Updated at 6:14 p.m. ET
Attorney General William Barr asked President Trump to stop his social media commentary on Thursday after the flap over the case involving Trump's adviser Roger Stone.
Barr told ABC News in an interview scheduled to air on Thursday evening that he wants Trump to "stop tweeting" and that the president's comments make it "impossible" to do his job as the head of federal law enforcement.
Trump has never asked Barr to intervene in a criminal case, the attorney general said, but he added that Trump's comments surrounding the Stone matter have been corrosive to the image of the Justice Department, which has a tradition of independence.
"As I said at my confirmation hearing, I think the essential role of the attorney general is to keep law enforcement, the criminal process sacrosanct to make sure there is no political interference in it," Barr says in the material released by ABC.
Barr said he was responsible for directing the submission of a second memo in Stone's case recommending a lighter punishment.
Barr's job appears safe
ABC News' correspondent Pierre Thomas asked Barr, according to an account given by the network, about whether the attorney general is prepared for the potential consequences of openly criticizing the president.
"Of course," Barr says, according to ABC, vowing that he won't "be bullied or influenced by anybody."
Trump forced his first attorney general, Jeff Sessions, to resign.
White House press secretary Stephanie Grisham said later on Thursday evening that Trump "wasn't bothered" by Barr's comments.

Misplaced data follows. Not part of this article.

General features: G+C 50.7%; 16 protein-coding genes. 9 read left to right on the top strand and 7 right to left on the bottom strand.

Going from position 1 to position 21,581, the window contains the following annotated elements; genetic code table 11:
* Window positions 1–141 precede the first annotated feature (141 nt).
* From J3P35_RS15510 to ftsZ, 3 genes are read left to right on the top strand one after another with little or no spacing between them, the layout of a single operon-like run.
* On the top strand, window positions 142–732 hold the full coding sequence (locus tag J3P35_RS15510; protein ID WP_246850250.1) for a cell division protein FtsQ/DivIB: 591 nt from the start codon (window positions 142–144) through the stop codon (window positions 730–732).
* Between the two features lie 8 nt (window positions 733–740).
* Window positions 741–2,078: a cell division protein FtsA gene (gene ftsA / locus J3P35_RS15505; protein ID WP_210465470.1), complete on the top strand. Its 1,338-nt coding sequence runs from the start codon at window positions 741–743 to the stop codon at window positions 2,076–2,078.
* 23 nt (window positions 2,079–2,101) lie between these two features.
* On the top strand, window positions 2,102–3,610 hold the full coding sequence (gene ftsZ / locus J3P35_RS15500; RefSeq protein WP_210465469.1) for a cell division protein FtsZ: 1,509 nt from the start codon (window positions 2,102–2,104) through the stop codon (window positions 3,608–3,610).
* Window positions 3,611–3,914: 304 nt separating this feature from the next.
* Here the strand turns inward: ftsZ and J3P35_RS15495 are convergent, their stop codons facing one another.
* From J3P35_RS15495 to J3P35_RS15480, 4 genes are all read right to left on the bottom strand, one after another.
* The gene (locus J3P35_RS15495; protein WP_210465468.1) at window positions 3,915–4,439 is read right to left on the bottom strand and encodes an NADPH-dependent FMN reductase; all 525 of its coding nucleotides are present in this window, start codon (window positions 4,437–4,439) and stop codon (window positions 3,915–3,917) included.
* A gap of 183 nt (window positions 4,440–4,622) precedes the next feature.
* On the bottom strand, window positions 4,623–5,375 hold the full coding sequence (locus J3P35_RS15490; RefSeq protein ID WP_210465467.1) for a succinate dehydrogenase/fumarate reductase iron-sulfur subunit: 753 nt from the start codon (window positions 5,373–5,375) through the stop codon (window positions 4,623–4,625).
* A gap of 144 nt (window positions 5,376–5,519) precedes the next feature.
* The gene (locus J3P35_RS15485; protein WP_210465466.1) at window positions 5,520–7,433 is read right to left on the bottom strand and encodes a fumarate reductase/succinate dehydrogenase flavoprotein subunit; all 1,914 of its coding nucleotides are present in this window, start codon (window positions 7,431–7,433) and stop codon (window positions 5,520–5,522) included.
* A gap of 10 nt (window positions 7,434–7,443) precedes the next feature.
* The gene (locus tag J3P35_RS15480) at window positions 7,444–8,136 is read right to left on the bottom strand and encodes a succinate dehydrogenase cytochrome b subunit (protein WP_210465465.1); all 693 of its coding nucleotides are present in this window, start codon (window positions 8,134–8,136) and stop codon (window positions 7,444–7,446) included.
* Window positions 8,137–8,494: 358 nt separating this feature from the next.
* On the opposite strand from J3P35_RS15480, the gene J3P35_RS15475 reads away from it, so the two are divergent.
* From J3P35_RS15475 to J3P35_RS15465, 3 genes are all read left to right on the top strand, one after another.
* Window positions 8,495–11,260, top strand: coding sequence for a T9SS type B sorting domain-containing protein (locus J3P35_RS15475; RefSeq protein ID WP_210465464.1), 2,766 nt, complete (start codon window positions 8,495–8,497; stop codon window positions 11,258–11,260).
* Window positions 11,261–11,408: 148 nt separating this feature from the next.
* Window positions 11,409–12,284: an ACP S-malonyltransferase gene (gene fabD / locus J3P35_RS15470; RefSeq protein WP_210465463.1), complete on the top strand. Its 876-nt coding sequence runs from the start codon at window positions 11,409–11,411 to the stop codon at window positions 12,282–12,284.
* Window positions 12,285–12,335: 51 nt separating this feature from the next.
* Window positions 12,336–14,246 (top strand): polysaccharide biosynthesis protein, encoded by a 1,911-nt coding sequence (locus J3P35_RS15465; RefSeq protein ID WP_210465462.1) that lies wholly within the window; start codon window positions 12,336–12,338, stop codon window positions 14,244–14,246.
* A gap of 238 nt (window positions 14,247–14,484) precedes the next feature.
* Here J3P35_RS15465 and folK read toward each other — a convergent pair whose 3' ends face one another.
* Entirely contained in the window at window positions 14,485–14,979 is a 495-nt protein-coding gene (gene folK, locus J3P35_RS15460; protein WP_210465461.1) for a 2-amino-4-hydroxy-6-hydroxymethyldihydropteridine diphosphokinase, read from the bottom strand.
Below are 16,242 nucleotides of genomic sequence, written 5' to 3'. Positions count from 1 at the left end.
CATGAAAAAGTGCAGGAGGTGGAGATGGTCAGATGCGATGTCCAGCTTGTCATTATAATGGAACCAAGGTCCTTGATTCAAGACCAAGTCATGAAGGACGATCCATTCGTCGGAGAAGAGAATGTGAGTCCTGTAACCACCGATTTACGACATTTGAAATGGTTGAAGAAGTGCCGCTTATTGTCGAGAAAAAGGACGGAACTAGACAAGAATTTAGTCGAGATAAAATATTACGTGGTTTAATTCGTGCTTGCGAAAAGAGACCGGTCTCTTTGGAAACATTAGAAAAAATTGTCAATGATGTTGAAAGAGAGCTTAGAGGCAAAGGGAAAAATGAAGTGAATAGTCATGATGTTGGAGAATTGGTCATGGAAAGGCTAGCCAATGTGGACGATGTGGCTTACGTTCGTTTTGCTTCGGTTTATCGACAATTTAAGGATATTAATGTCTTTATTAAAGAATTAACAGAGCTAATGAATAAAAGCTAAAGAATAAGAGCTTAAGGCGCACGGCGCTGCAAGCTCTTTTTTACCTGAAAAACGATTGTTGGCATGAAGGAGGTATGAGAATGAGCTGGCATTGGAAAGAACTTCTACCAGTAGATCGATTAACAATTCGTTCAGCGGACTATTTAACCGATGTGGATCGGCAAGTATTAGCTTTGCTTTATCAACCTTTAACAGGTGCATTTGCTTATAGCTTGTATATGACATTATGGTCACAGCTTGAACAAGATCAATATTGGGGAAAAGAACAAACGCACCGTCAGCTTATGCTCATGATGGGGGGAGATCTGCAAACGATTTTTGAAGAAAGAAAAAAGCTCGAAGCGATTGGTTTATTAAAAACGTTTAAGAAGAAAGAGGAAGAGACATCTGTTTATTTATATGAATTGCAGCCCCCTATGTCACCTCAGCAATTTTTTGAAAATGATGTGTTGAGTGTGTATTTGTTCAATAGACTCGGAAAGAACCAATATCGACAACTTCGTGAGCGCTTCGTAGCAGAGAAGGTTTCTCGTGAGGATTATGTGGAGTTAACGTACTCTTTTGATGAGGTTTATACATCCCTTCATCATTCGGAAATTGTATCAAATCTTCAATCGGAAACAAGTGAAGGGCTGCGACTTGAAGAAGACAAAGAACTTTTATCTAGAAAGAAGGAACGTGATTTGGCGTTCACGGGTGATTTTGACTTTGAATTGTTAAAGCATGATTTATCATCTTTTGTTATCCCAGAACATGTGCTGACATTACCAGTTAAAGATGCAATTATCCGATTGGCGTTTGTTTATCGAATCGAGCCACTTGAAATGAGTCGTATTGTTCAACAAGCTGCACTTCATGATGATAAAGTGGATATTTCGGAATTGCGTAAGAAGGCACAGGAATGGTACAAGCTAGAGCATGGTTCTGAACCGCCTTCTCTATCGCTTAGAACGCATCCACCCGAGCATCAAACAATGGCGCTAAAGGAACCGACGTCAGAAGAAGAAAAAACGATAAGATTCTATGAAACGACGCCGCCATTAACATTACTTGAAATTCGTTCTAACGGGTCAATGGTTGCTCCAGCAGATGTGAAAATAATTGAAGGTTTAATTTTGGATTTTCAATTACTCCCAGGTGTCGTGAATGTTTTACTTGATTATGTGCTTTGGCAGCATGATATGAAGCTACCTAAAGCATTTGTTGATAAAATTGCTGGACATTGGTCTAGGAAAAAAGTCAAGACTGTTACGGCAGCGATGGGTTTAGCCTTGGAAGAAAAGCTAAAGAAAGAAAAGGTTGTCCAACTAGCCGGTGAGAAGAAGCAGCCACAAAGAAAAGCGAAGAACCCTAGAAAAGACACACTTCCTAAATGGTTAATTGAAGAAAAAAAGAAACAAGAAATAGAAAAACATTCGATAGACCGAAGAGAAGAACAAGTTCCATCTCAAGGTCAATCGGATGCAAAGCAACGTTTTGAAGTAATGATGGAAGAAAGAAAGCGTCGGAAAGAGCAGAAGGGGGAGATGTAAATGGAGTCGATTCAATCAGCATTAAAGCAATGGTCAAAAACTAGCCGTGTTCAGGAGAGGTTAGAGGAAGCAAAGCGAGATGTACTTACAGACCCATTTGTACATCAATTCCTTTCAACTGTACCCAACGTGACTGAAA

"He has the right, just like any American citizen, to publicly offer his opinions," Grisham said of the president. The press secretary also said Trump uses social media "very effectively to fight for the American people" and that he has "full faith and confidence" in Barr to do his job.
Sen. Lindsey Graham, R-S.C., chairman of the Senate Judiciary Committee — which is responsible for confirming attorneys general and other such nominees — signaled earlier that he believes Barr should retain his job at Main Justice.
"He is the right man at the right time to reform the department and stand up for the rule of law," Graham said in a statement. "Attorney General Barr has my complete confidence."
The Stone matter
Barr's interview followed attacks about what critics perceived as Trump's interference in Stone's case.
Prosecutors filed a memo on Monday in which they recommended between seven and nine years in prison for Stone, who was convicted by a jury last year in a case that stemmed from the Russia investigation.
Trump complained about that recommendation on Twitter, and the same day, a senior Justice Department official told NPR that leaders at the department's headquarters in Washington found the suggested sentence too harsh.
The department directed the U.S. Attorney's Office in Washington, D.C., to submit a second memo seeking less punishment, which it later did.
The four federal prosecutors who had brought the case to that point all withdrew, according to court records.
The senior DOJ official said leaders at headquarters had decided on their own on Monday, after seeing the sentencing memo, that they would request a revision.
Barr made clear in the interview with ABC aired on Thursday that he made the decision.
But the public response following Trump's post on Twitter made it appear that Barr and the department were bowing to the president's desire to protect his friend.
Democrats demanded an investigation. Barr has agreed to appear before the House Judiciary Committee for a hearing scheduled for next month.
His relationship with the Democratic-controlled House has been sour since a dispute with its chairman, Rep. Jerry Nadler, D-N.Y., prompted Barr to skip a hearing last spring amid a dispute over witnesses and evidence.
This week, Trump hailed Barr for "taking charge" of the Stone case, further compounding the perception that the attorney general was taking instructions from Trump.
That isn't so, Barr says in the excerpted ABC News interview, but the appearance that he is puts him in a difficult position — which is why the attorney general says he wants the president to keep silent.